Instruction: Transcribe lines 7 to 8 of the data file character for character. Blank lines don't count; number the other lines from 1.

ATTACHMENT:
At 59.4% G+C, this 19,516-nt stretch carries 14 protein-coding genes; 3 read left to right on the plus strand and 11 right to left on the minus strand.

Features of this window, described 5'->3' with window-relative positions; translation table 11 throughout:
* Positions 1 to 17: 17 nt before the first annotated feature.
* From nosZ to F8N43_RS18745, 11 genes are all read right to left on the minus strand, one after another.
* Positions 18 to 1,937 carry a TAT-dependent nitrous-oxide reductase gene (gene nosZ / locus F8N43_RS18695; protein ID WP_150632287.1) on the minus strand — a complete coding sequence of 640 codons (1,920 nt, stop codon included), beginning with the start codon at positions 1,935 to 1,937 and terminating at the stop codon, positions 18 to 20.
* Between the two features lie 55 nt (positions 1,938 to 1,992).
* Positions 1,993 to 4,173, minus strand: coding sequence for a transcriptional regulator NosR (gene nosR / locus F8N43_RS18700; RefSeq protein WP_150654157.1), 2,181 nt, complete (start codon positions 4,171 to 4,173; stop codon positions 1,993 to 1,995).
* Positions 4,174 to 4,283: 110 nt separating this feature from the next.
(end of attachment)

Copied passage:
* Positions 1,993 to 4,173, minus strand: coding sequence for a transcriptional regulator NosR (gene nosR / locus F8N43_RS18700; RefSeq protein WP_150654157.1), 2,181 nt, complete (start codon positions 4,171 to 4,173; stop codon positions 1,993 to 1,995).
* Positions 4,174 to 4,283: 110 nt separating this feature from the next.